The purpose of this paper is to analyze each of the following forms of business: sole proprietorship, general partnership, Limited Liability Partnership (LLP), Limited Liability Company (LLC), S-Corporation, franchise, and C-Corporation and develop a justifiable scenario of the preferred form of business. Business Forms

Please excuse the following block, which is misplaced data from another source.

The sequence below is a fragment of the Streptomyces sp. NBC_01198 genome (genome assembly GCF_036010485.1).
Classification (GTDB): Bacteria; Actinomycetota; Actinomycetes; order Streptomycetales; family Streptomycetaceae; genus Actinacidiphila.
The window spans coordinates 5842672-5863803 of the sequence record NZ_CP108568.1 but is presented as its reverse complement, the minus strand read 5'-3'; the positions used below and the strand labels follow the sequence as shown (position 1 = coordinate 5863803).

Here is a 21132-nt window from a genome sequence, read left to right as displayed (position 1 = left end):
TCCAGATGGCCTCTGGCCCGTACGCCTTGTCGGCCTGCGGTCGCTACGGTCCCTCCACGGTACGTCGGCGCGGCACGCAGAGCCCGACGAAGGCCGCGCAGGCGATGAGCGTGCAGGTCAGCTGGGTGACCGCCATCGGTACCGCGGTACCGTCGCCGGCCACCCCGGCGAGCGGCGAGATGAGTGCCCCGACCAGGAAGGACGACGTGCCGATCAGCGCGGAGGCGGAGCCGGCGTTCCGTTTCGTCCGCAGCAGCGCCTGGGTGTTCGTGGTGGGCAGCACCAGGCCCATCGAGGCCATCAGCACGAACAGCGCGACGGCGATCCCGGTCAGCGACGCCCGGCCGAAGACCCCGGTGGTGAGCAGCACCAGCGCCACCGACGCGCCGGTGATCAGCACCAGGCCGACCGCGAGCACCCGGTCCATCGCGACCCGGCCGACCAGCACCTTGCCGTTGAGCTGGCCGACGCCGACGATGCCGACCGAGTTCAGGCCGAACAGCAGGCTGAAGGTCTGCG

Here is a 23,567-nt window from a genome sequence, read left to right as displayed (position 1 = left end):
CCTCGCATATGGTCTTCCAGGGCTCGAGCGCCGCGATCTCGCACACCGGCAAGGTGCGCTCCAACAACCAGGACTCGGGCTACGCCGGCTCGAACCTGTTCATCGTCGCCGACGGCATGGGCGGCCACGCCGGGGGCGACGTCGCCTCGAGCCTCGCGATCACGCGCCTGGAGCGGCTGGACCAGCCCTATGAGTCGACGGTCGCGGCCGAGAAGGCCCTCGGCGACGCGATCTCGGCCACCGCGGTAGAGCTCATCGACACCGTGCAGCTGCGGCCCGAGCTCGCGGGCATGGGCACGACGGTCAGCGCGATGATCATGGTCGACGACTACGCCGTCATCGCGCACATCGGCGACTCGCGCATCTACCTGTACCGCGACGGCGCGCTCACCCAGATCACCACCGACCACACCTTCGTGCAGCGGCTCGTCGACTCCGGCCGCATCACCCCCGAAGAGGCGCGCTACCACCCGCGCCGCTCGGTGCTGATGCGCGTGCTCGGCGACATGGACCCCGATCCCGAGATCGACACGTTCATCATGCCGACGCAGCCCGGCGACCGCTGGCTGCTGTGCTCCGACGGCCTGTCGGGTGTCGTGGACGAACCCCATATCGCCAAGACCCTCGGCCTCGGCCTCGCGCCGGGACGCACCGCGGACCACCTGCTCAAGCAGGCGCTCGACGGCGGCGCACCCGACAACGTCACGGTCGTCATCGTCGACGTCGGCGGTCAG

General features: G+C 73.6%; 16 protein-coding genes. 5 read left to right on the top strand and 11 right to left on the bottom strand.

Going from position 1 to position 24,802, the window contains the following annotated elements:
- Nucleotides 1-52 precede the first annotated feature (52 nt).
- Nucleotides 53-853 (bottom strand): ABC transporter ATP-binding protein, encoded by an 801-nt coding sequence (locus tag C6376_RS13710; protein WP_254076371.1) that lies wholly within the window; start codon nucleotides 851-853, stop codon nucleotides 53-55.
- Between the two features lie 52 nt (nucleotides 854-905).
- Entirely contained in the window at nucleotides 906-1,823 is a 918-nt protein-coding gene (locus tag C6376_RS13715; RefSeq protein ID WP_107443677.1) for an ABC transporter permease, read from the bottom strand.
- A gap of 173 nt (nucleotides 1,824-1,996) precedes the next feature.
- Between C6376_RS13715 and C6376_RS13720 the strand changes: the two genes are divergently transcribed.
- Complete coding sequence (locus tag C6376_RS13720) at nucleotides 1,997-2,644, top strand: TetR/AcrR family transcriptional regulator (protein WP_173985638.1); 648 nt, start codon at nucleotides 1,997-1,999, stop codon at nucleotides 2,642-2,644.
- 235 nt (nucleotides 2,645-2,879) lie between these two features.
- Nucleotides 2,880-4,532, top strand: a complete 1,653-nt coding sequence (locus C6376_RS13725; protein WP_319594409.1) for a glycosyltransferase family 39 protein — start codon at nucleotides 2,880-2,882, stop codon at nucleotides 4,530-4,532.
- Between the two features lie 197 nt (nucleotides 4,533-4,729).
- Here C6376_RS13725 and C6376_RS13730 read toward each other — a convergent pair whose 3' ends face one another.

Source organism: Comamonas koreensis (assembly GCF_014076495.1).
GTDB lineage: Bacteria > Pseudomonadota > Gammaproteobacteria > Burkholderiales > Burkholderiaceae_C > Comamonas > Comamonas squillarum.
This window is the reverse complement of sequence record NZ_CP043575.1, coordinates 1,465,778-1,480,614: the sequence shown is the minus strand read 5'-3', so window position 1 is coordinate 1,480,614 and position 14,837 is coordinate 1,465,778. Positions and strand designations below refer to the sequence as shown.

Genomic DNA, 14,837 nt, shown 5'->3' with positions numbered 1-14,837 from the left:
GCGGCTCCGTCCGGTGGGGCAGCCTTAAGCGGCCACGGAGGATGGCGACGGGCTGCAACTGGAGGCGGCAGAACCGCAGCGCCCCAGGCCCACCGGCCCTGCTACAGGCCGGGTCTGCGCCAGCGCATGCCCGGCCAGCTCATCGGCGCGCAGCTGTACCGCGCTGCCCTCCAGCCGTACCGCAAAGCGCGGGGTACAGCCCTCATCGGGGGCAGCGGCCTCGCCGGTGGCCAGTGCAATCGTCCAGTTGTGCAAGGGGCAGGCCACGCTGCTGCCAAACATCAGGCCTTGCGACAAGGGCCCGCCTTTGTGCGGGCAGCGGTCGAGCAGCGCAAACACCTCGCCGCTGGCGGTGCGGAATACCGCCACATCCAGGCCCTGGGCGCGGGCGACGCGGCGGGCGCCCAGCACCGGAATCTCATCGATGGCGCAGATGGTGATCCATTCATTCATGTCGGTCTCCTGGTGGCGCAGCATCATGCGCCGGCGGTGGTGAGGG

The sole proprietorship is the simplest form of business. The owner of the business is called the sole proprietor and is the business. The sole proprietorship, while being easy to form and maintain, has one major disadvantage; the owner is legally and personally responsible for the business’s obligations the owner or any employee agree to during the course of employment. A sole proprietor bears the risk of loss of the business. In addition, the sole proprietor has unlimited personal liability. A General Partnership is a voluntary association of two or more persons for carrying on a business as co-owners for profit (Cheeseman, 2010). The rights and duties of a general partnership are normally established in a written partnership agreement however, it is not required by law. General partners are personally liable for the debts and obligations of the partnership (Cheeseman, 2010) and like the sole proprietor, have unlimited personal liability. The income or losses of the partnership pass through to the individual partners personal income tax returns; the partnership itself does not pay federal income taxes. A Limited Liability Company (LLC) is an unincorporated business entity that combines the most favorable attributes of general partnerships, and corporations (Cheeseman, 2010). An LLC may elect to be taxed as a partnership, the owners can manage the business, and the owners have limited liability for debts and obligations of the partnership. Income or losses flow through to the members’ individual income tax return thus avoiding double taxation. Limited Liability Partnerships (LLP) are very similar to LLCs but are limited to...
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